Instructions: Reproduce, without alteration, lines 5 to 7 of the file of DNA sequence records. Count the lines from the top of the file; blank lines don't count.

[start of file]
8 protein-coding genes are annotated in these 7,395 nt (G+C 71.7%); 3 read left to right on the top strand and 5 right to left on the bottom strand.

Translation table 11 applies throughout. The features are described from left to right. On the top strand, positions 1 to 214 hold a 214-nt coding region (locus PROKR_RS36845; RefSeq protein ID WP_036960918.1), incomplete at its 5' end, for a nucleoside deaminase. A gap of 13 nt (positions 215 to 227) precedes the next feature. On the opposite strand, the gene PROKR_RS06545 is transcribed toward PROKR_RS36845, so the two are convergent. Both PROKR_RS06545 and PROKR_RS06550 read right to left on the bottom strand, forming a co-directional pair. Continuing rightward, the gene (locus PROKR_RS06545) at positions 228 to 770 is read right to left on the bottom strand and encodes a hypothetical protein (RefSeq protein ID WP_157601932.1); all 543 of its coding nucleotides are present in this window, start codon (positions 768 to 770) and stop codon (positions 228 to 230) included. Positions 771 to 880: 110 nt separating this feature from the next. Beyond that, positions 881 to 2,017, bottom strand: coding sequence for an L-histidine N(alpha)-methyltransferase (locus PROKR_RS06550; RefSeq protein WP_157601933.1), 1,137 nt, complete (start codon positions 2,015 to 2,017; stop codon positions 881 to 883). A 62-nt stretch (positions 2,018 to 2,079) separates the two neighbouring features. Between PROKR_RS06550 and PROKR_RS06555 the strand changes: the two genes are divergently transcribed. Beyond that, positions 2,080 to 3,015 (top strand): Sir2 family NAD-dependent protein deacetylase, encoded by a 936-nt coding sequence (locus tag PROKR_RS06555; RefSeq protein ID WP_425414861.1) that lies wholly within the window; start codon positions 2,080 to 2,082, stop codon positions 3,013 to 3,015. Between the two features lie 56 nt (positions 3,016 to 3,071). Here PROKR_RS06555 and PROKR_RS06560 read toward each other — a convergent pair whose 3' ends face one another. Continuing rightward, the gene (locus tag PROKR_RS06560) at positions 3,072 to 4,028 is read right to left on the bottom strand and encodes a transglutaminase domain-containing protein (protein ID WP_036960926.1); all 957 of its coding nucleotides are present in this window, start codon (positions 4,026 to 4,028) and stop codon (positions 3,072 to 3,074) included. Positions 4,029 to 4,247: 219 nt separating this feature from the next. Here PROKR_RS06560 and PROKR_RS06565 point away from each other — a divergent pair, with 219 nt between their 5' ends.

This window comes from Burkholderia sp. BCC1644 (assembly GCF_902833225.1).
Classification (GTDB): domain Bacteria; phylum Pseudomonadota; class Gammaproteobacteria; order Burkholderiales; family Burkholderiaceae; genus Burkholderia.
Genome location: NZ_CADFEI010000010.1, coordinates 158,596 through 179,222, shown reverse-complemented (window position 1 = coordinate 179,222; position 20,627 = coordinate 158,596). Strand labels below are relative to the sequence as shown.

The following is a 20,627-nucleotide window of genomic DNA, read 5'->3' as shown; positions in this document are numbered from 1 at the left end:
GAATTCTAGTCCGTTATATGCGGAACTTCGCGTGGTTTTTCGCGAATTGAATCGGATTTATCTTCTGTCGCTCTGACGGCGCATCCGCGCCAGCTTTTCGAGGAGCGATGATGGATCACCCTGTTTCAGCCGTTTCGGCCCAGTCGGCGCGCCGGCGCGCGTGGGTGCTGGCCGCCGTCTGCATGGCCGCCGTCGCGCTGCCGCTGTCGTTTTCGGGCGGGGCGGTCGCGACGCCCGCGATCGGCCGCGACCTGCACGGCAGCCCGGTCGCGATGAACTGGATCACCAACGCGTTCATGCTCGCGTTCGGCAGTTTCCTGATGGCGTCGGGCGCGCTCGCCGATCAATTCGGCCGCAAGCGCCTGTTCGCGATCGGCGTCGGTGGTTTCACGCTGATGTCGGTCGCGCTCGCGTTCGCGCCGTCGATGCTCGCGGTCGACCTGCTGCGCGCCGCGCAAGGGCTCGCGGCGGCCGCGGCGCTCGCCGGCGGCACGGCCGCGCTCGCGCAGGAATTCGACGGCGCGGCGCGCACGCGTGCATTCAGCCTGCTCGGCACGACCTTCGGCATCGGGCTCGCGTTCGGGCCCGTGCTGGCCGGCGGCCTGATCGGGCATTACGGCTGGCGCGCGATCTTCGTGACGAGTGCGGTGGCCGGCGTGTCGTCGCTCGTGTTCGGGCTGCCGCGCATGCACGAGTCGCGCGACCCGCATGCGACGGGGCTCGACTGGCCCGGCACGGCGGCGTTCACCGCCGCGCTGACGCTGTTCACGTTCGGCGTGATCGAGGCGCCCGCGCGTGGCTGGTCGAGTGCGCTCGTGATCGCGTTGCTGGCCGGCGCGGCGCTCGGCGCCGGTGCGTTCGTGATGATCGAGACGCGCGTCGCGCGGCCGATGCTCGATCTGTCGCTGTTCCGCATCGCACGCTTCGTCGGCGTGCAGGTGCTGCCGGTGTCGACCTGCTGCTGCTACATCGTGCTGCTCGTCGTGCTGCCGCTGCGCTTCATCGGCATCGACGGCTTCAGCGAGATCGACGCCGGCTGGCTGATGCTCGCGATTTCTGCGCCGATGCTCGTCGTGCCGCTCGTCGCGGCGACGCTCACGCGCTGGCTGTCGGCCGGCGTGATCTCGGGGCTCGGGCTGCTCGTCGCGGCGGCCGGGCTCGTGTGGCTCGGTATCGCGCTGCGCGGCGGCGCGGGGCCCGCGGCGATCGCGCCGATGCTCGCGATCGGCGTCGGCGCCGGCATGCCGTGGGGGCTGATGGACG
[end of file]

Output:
Genome location: NZ_CADFEI010000010.1, coordinates 158,596 through 179,222, shown reverse-complemented (window position 1 = coordinate 179,222; position 20,627 = coordinate 158,596). Strand labels below are relative to the sequence as shown.

The following is a 20,627-nucleotide window of genomic DNA, read 5'->3' as shown; positions in this document are numbered from 1 at the left end:
GAATTCTAGTCCGTTATATGCGGAACTTCGCGTGGTTTTTCGCGAATTGAATCGGATTTATCTTCTGTCGCTCTGACGGCGCATCCGCGCCAGCTTTTCGAGGAGCGATGATGGATCACCCTGTTTCAGCCGTTTCGGCCCAGTCGGCGCGCCGGCGCGCGTGGGTGCTGGCCGCCGTCTGCATGGCCGCCGTCGCGCTGCCGCTGTCGTTTTCGGGCGGGGCGGTCGCGACGCCCGCGATCGGCCGCGACCTGCACGGCAGCCCGGTCGCGATGAACTGGATCACCAACGCGTTCATGCTCGCGTTCGGCAGTTTCCTGATGGCGTCGGGCGCGCTCGCCGATCAATTCGGCCGCAAGCGCCTGTTCGCGATCGGCGTCGGTGGTTTCACGCTGATGTCGGTCGCGCTCGCGTTCGCGCCGTCGATGCTCGCGGTCGACCTGCTGCGCGCCGCGCAAGGGCTCGCGGCGGCCGCGGCGCTCGCCGGCGGCACGGCCGCGCTCGCGCAGGAATTCGACGGCGCGGCGCGCACGCGTGCATTCAGCCTGCTCGGCACGACCTTCGGCATCGGGCTCGCGTTCGGGCCCGTGCTGGCCGGCGGCCTGATCGGGCATTACGGCTGGCGCGCGATCTTCGTGACGAGTGCGGTGGCCGGCGTGTCGTCGCTCGTGTTCGGGCTGCCGCGCATGCACGAGTCGCGCGACCCGCATGCGACGGGGCTCGACTGGCCCGGCACGGCGGCGTTCACCGCCGCGCTGACGCTGTTCACGTTCGGCGTGATCGAGGCGCCCGCGCGTGGCTGGTCGAGTGCGCTCGTGATCGCGTTGCTGGCCGGCGCGGCGCTCGGCGCCGGTGCGTTCGTGATGATCGAGACGCGCGTCGCGCGGCCGATGCTCGATCTGTCGCTGTTCCGCATCGCACGCTTCGTCGGCGTGCAGGTGCTGCCGGTGTCGACCTGCTGCTGCTACATCGTGCTGCTCGTCGTGCTGCCGCTGCGCTTCATCGGCATCGACGGCTTCAGCGAGATCGACGCCGGCTGGCTGATGCTCGCGATTTCTGCGCCGATGCTCGTCGTGCCGCTCGTCGCGGCGACGCTCACGCGCTGGCTGTCGGCCGGCGTGATCTCGGGGCTCGGGCTGCTCGTCGCGGCGGCCGGGCTCGTGTGGCTCGGTATCGCGCTGCGCGGCGGCGCGGGGCCCGCGGCGATCGCGCCGATGCTCGCGATCGGCGTCGGCGCCGGCATGCCGTGGGGGCTGATGGACG